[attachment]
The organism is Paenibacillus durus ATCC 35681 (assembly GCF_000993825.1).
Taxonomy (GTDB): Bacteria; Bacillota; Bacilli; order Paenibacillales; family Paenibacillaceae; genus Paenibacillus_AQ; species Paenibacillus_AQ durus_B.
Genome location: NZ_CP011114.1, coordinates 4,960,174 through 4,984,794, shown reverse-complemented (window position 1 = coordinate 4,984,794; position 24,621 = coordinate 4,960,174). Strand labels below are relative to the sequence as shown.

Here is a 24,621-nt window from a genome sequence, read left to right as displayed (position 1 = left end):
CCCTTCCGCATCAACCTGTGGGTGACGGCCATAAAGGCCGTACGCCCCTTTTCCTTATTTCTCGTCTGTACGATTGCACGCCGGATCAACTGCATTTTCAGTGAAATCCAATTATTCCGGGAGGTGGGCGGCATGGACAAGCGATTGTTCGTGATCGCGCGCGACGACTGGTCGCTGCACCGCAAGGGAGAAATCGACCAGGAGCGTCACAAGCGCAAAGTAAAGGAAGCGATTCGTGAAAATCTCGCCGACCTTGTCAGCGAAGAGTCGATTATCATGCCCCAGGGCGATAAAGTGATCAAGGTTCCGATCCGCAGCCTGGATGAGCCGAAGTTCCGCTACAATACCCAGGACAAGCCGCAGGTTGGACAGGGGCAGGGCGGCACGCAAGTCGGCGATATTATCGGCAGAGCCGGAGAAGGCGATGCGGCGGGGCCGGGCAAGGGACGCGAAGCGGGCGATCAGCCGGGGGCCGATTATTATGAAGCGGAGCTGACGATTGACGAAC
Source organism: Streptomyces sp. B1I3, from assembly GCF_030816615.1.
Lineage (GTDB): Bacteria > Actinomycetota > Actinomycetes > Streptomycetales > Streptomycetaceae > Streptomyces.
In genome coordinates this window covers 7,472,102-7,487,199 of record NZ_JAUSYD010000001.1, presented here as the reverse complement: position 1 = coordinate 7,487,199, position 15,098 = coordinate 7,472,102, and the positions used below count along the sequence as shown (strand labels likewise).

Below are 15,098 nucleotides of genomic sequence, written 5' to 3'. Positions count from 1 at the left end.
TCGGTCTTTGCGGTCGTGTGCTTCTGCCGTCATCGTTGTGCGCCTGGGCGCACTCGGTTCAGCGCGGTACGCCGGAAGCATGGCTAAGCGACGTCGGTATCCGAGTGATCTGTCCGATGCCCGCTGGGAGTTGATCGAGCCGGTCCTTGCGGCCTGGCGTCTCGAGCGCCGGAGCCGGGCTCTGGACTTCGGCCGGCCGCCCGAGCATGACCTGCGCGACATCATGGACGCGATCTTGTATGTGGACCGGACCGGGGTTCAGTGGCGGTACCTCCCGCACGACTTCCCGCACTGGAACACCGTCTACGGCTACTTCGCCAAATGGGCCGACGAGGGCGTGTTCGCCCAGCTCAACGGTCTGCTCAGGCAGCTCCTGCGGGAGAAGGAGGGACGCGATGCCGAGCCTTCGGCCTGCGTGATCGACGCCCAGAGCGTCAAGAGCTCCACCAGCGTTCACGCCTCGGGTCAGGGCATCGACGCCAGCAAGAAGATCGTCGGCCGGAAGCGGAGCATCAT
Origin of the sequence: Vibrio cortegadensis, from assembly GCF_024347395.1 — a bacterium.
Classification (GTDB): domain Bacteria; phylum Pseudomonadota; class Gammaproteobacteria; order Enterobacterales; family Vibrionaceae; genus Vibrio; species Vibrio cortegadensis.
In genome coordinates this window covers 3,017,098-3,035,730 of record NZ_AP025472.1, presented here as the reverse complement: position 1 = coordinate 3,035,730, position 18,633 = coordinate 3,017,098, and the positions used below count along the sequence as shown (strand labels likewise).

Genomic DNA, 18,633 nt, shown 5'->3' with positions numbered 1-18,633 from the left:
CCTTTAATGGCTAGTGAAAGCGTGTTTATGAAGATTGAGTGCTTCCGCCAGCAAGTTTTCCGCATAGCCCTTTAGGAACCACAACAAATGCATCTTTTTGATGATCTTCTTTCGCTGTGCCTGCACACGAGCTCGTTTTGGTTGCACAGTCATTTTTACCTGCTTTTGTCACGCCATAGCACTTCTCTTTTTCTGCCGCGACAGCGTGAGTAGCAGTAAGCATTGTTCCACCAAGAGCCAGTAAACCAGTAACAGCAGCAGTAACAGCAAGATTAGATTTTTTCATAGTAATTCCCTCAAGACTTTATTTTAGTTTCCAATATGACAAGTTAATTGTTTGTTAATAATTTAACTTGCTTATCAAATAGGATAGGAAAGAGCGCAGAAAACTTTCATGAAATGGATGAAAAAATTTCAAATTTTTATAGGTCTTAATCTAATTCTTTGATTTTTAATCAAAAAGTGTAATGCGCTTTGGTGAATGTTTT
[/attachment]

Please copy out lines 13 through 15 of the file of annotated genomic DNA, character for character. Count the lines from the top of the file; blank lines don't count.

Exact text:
In genome coordinates this window covers 3,017,098-3,035,730 of record NZ_AP025472.1, presented here as the reverse complement: position 1 = coordinate 3,035,730, position 18,633 = coordinate 3,017,098, and the positions used below count along the sequence as shown (strand labels likewise).

Genomic DNA, 18,633 nt, shown 5'->3' with positions numbered 1-18,633 from the left:
CCTTTAATGGCTAGTGAAAGCGTGTTTATGAAGATTGAGTGCTTCCGCCAGCAAGTTTTCCGCATAGCCCTTTAGGAACCACAACAAATGCATCTTTTTGATGATCTTCTTTCGCTGTGCCTGCACACGAGCTCGTTTTGGTTGCACAGTCATTTTTACCTGCTTTTGTCACGCCATAGCACTTCTCTTTTTCTGCCGCGACAGCGTGAGTAGCAGTAAGCATTGTTCCACCAAGAGCCAGTAAACCAGTAACAGCAGCAGTAACAGCAAGATTAGATTTTTTCATAGTAATTCCCTCAAGACTTTATTTTAGTTTCCAATATGACAAGTTAATTGTTTGTTAATAATTTAACTTGCTTATCAAATAGGATAGGAAAGAGCGCAGAAAACTTTCATGAAATGGATGAAAAAATTTCAAATTTTTATAGGTCTTAATCTAATTCTTTGATTTTTAATCAAAAAGTGTAATGCGCTTTGGTGAATGTTTT